Appletons' Cyclopædia of American Biography/Harmand, Louis Gustave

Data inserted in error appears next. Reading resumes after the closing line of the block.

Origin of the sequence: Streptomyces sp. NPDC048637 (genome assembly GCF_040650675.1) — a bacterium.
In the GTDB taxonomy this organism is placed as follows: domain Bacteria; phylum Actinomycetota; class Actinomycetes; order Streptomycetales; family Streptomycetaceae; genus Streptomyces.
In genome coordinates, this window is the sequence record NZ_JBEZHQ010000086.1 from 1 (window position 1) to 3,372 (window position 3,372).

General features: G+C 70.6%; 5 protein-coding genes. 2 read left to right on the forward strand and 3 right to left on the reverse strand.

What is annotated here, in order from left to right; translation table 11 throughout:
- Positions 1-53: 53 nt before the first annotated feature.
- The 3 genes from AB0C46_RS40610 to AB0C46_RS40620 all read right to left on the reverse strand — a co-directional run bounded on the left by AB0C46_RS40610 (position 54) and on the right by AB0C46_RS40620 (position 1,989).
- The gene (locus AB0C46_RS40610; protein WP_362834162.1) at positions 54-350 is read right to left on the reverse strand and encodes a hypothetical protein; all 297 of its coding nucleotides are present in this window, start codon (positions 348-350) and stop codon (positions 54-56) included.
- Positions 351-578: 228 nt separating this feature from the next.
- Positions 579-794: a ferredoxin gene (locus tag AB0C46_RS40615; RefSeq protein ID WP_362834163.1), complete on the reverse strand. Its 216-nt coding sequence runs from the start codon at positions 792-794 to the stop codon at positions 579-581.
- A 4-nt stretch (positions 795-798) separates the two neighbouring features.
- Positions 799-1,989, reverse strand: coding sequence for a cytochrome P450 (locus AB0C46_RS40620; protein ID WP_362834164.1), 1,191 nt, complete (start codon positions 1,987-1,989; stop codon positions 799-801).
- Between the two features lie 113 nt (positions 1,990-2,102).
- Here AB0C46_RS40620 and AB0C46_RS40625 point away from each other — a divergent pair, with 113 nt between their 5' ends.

HARMAND, Louis Gustave, French pilot, b. in Dieppe, France, in 1503; d. in Acapulco, New Spain, in 1549. He had served in the French navy, and in 1541 offered his services to Antonio de Mendoza, then viceroy of New Spain, who attached him to the expedition commanded by Vasquez de Coronado and Fray Marcos de Niza. On his return, Mendoza appointed him chief pilot, and in 1543 sent him to explore the coasts of California. He sailed in a small brig on 20 March, 1543, and kept always in sight of the land, making charts, and advancing three degrees farther than Hermand de Alarcon in the Gulf of California. He rectified the map of Alarcon, and brought back proof that California is not an island, as had been believed. Harmand landed several times, and collected some interesting traditions current among the natives, which he published under the title “Les indigenes de la California” (Paris, 1647). A copy of the original edition, probably the only one now in existence, is in the National library of Paris. It has been reprinted by Ternaux Compans, the historian of the discovery of South America, in his collection. Harmand's map of California is wonderfully exact, considering that the navigator had scarcely any instrument.